Britain's Iron Lady Margaret Thatcher laid to rest with full pomp
Stefan Wermuth, Associated Press
LONDON — Margaret Thatcher was laid to rest Wednesday with prayers and ceremony, plus cheers and occasional jeers, as Britain paused to remember a leader who transformed the country — for the better according to many, but in some eyes for the worse.
Soaring hymns, Biblical verse and fond remembrances echoed under the dome of St. Paul's Cathedral, as 2,300 relatives, friends, colleagues and dignitaries attended a ceremonial funeral for Britain's only female prime minister.
Queen Elizabeth II, current and former prime ministers and representatives from 170 countries were among the mourners packing the cathedral, where Bishop of London Richard Chartres spoke of the strong feelings Thatcher still evokes 23 years after leaving office.
"The storm of conflicting opinions centers on the Mrs. Thatcher who became a symbolic figure — even an -ism," he said. "It must be very difficult for those members of her family and those closely associated with her to recognize the wife, the mother and the grandmother in the mythological figure."
"There is an important place for debating policies and legacy ... but here and today is neither the time nor the place," he added.
Security for the funeral — the largest in London for more than a decade — was tightened after bombings at the Boston Marathon on Monday.
More than 700 soldiers, sailors and air force personnel formed a ceremonial guard along the route taken by Thatcher's coffin to the cathedral, and around 4,000 police officers were on duty.
But while thousands of supporters and a smaller number of opponents traded shouts and arguments, there was no serious trouble. Police said there were no arrests, and the only items thrown at the cortege were flowers.
Before the service, Thatcher's coffin was driven from the Houses of Parliament to the church of St. Clement Danes, about half a mile (0.8 kilometers) from the cathedral, for prayers.
From there the coffin — draped in a Union flag and topped with white roses and a note from her children Mark and Carol reading "Beloved mother, always in our hearts" — was borne to the cathedral on a gun carriage drawn by six black horses.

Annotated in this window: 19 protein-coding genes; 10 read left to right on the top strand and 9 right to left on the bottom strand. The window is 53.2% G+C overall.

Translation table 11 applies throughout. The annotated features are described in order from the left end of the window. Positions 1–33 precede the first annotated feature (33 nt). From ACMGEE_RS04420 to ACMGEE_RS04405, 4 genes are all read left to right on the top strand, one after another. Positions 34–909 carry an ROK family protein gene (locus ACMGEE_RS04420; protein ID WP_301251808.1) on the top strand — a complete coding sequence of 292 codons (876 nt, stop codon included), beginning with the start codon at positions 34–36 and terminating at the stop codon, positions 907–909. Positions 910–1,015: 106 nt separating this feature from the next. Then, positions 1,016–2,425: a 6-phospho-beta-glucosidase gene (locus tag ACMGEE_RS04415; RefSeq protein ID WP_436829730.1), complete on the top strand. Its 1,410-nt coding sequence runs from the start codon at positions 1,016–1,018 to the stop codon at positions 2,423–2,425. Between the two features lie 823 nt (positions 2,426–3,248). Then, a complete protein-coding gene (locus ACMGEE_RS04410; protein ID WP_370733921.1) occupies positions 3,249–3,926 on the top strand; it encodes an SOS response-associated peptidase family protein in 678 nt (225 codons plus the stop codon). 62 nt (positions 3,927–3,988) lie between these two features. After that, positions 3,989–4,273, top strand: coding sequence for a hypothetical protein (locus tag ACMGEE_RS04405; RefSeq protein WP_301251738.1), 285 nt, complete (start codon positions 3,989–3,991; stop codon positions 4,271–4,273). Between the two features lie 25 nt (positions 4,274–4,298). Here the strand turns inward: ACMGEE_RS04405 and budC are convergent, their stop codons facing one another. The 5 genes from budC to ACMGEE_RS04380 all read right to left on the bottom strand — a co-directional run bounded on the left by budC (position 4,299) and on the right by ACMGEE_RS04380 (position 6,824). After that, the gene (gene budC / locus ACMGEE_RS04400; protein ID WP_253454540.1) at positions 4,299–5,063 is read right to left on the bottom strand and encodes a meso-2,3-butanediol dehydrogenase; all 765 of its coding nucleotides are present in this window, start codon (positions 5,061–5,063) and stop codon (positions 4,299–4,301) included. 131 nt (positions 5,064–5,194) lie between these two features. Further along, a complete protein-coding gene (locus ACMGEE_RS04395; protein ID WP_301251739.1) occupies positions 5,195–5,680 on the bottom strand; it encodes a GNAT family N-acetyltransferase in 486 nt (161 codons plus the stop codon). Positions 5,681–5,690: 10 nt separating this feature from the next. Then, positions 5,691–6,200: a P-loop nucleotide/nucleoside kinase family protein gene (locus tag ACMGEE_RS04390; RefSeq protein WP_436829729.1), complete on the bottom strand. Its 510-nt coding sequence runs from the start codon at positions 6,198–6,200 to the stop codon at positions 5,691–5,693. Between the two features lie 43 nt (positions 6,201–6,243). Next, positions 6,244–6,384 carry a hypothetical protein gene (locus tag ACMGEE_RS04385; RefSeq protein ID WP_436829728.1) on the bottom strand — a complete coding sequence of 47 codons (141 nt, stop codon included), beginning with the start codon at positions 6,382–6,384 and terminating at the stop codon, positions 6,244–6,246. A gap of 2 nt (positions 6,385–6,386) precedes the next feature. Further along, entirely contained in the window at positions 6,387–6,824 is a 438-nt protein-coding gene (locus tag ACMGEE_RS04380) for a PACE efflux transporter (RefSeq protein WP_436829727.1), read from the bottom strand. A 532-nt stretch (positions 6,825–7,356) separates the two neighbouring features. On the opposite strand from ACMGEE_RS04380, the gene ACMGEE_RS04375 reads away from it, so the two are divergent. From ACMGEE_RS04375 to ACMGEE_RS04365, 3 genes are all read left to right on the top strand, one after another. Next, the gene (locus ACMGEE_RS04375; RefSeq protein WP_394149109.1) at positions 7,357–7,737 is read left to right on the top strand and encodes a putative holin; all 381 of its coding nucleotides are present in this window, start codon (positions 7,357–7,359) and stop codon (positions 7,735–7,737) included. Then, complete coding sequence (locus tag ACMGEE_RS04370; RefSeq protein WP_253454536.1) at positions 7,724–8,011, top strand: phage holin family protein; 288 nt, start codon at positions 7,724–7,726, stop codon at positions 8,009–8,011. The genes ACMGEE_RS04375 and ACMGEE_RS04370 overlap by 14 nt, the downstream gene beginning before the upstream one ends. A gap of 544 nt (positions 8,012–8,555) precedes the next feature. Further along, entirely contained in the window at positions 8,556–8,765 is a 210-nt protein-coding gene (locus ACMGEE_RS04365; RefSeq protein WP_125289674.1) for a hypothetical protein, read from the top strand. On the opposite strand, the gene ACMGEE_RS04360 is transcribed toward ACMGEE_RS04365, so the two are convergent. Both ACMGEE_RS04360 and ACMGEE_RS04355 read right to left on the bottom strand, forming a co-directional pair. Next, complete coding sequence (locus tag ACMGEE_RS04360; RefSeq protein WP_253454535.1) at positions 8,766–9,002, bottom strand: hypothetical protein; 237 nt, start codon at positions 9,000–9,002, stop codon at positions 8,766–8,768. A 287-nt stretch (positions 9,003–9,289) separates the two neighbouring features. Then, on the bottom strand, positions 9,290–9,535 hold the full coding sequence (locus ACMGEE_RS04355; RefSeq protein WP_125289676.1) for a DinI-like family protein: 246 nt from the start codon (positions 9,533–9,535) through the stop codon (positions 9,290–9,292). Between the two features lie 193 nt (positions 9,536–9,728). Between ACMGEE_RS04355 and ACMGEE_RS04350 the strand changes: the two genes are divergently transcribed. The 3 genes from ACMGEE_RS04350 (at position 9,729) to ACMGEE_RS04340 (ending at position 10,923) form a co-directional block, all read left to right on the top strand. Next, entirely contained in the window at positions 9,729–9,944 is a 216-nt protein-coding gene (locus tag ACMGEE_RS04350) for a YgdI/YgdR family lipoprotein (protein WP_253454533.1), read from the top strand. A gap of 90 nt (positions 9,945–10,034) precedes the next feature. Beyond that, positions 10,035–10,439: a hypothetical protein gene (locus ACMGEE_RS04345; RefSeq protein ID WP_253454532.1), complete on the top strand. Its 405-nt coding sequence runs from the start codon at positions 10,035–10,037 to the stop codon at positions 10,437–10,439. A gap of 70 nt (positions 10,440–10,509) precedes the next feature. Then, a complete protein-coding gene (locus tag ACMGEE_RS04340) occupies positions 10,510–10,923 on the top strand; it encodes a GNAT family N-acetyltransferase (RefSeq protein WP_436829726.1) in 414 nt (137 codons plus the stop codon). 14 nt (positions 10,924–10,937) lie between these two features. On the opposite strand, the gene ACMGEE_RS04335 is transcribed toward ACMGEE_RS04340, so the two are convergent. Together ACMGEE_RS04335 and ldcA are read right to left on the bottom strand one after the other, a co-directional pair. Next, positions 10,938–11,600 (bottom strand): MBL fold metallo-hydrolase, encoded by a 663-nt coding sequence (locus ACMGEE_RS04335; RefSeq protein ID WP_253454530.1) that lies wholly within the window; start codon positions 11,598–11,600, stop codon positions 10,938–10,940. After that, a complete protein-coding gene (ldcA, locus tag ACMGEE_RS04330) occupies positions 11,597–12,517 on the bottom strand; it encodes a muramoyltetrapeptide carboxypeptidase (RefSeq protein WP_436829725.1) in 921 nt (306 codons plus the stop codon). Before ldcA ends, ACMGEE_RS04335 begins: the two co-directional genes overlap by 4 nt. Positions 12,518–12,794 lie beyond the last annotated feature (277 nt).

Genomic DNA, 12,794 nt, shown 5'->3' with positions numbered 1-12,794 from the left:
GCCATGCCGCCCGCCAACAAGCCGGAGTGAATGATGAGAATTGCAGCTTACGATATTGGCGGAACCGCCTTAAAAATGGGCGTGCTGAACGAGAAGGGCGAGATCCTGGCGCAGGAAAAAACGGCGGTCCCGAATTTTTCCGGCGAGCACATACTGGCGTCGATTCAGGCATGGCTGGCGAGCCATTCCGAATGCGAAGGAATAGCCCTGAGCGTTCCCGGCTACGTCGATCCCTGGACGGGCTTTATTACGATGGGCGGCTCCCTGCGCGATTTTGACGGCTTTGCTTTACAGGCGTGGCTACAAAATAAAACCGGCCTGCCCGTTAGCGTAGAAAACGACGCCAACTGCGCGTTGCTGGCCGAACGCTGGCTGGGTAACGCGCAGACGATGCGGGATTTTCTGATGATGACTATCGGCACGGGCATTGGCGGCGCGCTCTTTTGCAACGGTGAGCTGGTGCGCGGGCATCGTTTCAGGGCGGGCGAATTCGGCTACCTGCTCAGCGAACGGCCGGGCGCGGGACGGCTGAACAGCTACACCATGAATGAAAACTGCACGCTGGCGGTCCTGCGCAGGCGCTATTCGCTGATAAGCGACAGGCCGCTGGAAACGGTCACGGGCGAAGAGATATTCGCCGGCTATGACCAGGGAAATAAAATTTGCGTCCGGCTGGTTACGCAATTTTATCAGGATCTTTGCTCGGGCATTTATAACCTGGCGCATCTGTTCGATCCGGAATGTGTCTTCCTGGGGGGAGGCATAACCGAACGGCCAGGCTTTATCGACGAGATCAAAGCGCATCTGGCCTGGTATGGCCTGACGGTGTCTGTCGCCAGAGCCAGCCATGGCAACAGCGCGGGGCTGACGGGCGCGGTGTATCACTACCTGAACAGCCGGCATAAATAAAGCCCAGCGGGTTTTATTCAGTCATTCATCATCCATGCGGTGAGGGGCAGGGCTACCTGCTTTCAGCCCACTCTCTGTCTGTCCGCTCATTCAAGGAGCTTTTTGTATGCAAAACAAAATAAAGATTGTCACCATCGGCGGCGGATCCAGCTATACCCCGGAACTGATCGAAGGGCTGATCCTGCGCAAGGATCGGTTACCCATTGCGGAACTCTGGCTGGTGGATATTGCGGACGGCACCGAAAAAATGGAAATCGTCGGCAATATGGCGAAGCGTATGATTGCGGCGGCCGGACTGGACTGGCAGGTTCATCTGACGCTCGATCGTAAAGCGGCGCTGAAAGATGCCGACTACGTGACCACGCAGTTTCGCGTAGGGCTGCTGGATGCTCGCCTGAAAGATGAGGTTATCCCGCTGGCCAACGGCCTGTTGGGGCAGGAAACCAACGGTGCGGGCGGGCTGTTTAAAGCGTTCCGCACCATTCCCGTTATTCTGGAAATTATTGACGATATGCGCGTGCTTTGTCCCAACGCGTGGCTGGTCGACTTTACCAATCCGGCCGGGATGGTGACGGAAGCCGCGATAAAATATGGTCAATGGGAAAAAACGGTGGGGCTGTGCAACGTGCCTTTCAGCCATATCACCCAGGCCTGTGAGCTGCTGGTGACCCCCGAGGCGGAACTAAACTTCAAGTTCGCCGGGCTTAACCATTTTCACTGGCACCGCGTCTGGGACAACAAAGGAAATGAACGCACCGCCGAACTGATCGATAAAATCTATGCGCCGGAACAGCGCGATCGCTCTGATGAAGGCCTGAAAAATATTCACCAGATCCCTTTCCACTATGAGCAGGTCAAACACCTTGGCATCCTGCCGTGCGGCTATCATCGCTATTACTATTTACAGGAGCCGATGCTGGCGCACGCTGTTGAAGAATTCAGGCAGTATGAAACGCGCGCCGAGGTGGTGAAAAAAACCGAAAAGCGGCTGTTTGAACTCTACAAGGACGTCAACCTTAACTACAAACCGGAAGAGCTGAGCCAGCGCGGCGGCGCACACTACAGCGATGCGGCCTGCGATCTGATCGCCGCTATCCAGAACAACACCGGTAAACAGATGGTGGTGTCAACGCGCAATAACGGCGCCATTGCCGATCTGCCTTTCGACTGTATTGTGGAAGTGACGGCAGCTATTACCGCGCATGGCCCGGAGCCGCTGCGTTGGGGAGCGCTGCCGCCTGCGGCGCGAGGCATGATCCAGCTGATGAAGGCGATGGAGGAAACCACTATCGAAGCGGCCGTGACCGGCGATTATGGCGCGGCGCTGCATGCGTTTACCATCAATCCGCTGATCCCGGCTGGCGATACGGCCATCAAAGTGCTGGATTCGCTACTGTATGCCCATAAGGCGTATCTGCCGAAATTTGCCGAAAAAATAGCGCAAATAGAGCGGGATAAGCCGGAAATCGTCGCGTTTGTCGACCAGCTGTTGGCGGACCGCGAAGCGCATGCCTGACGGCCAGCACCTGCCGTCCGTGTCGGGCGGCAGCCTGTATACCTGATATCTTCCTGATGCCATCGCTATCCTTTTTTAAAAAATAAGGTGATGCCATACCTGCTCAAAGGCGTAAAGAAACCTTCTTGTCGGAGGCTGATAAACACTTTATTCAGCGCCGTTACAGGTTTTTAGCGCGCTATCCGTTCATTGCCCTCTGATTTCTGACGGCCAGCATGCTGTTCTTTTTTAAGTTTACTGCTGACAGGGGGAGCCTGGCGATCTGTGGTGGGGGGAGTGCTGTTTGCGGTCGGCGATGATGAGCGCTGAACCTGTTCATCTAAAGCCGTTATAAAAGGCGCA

Spectators lining the route broke into applause as the carriage passed by, escorted by young soldiers, sailors and airmen. A few demonstrators staged silent protests by turning their backs on Thatcher's coffin, and one man held a banner declaring "rest in shame."
An honor guard of soldiers in scarlet tunics and bearskin hats saluted the coffin as it approached St. Paul's, while red-coated veterans known as Chelsea Pensioners stood to attention on the steps.
Guests inside the cathedral included Thatcher's political colleagues, rivals and her successors as prime minister: John Major, Tony Blair, Gordon Brown and David Cameron.
Former U.S. Secretary of State Henry Kissinger and former Vice President Dick Cheney were among the American dignitaries, while notable figures from Thatcher's era included F.W. de Klerk, the last apartheid-era leader of South Africa; former Polish President Lech Walesa; ex-Canadian Prime Minister Brian Mulroney; and entertainers such as "Dynasty" star Joan Collins, singer Shirley Bassey and composer Andrew Lloyd Webber.
Thatcher's tenure coincided with — and influenced — the fall of the Berlin Wall and the "Reagan revolution" in the United States. Former U.S. first lady Nancy Reagan and onetime Soviet leader Mikhail Gorbachev, both invitees with close ties to Thatcher's leadership, were kept away from the funeral by age. Argentine Ambassador Alicia Castro declined an invitation amid continuing acrimony over the 1982 Falklands War.
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